Boston University Admissions received 54,757 applications for spots in the Class of 2019, setting a record high for the university.
The Class of 2019 had an acceptance rate of 32 percent and admitted students from all 50 U.S. states and 159 countries, said Kelly Walter, associate vice president and executive director of admissions. Applicants received decision notices on Saturday.
“Every student wants to go to a name brand institution, and we have so many opportunities available for students, whether it is research or internships or double degrees,” she said. “Students can do all of those things here and do all of them in four years. If you think about being ranked 37th in the world, BU is well-known whether you’re in China, Argentina, Germany or Iowa.”
Although there was only a 1.1 percent increase from last year’s Class of 2018 applications, admissions still received a record-breaking number of applicants this year, reflecting potential students’ interest in the university, Walter said. The number of applicants has increased 43 percent between 2010 and 2015.
Walter said the growth of the applicant pool and higher quality of applications has made admissions for BU more competitive.
“We’ve gone from an admit rate of 58 percent [in 2010] to 32 percent [in 2015] in a short period of time, and that is quite impressive. Each year, it has become more and more difficult to gain admission to BU,” she said.
BU’s international applicant pool has grown faster than the overall applicant pool, which Walter said can be attributed to the United States’ position as the “gold standard” for higher education.
“Since 2010, international applications have increased 156 percent. This year, we are planning on 24 percent of our class being international,” she said. “159 countries were represented in our applicant pool. That’s not quite the UN, but it’s pretty darn close.”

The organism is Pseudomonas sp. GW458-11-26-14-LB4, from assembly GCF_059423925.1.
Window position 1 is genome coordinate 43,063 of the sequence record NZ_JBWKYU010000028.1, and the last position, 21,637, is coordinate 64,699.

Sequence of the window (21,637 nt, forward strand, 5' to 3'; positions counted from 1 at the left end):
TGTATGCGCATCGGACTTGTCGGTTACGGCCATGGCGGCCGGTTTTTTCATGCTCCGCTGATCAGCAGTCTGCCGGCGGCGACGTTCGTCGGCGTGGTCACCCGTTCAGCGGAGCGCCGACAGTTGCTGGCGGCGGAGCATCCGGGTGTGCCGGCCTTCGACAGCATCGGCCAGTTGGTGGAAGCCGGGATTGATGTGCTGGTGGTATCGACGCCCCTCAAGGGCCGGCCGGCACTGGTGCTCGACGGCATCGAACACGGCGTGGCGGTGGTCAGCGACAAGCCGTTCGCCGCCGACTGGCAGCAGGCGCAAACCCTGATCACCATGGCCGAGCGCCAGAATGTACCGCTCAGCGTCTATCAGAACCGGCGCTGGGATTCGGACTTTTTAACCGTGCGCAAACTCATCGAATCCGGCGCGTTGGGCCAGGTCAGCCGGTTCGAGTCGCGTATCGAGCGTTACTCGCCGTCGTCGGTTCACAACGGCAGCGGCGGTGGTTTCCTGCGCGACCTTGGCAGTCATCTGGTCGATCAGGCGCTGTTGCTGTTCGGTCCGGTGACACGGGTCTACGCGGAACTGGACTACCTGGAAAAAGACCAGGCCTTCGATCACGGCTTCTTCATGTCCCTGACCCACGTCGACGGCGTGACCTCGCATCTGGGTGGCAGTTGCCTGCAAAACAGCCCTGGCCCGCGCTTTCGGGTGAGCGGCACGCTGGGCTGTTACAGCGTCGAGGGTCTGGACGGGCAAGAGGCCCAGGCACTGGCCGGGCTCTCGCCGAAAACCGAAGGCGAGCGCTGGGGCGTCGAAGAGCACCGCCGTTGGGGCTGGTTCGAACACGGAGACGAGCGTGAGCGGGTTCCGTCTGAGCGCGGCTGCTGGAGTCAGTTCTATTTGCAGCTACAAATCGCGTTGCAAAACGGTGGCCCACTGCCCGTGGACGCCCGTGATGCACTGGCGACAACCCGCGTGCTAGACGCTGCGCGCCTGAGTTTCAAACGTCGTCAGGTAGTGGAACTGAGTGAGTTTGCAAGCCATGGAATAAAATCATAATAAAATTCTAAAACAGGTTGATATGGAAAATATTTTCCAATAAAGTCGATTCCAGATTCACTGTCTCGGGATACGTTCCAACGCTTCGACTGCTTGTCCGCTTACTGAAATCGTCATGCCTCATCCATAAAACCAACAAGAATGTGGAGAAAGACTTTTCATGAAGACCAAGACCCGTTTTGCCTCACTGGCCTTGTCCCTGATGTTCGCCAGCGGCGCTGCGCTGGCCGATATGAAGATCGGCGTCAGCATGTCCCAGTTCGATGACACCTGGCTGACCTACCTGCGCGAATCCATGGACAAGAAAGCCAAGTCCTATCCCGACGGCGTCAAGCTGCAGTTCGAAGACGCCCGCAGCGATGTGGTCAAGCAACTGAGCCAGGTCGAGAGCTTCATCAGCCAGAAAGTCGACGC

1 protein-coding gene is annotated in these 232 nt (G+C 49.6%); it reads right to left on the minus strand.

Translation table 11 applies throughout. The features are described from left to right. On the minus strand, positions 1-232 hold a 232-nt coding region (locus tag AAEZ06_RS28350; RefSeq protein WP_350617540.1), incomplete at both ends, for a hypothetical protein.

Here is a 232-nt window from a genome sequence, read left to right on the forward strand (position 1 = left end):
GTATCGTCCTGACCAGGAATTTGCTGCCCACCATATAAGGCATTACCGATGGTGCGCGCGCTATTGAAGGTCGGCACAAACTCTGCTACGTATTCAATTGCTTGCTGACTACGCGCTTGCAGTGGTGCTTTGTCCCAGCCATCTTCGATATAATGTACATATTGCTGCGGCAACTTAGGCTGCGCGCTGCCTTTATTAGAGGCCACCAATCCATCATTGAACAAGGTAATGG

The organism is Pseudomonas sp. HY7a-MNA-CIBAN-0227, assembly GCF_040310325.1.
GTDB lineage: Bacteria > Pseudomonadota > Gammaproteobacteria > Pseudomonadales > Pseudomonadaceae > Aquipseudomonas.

The average SAT score of the incoming freshman class has increased by 75 points since 2010, with another 14-point increase since 2014.
Several recently admitted students from the Class of 2019 said they look forward to the prospect of attending BU.
Olivia Falcigno, an incoming freshman from Orange, Connecticut, said she likes the academic motivation she sees in students at BU.
“I loved how BU was intimidating, but in a challenging academic way,” she said. “I’ve been on 42 college tours, and BU is the only one that I fell completely in love with.”
Dawei Wang, a recently admitted student from Tilton, New Hampshire, said a visit to BU convinced him to apply early decision.
“I know Boston has a lot of history, and BU, Harvard [University] and MIT [Massachusetts Institute for Technology] are all there,” he said. “I was really excited [to be accepted], and my parents were really proud of me. I feel like I can’t wait for September to get here.”
Reem Ali, an accepted student from South Bend, Indiana, said her brother attended BU and spoke highly about his experience, which encouraged her to apply. She has yet to decide whether she will attend BU.
“My brother lived there for almost three years,” he said. “He really loved it, and he raved about it, so I was interested in that, especially the people he met and the relationships he developed. It really intrigued me, so that’s why I applied.”
Kailynn Palaima, an incoming freshman from Marlboro, said she hopes BU will help her achieve her goal of becoming a lawyer.
“I’ll probably end up studying political science,” she said. “BU is located in the city, so it will definitely help me get an internship. I hope to continue on to law school at BU. It’ll be good to get used to BU and build connections.”
Ravn Skog, an incoming freshman from San Diego, said he will be the first member of his family to attend college.
“My mom never graduated high school, and my dad never finished college,” he said. “My mom left Chile because of the political turmoil. For them to hear that I got into Boston University was great. It made them so proud. I was so proud, and we were all crying.”
CORRECTION: A previous version of this article stated that the admit rate for 2015 was 33%. The story has been corrected to reflect this change.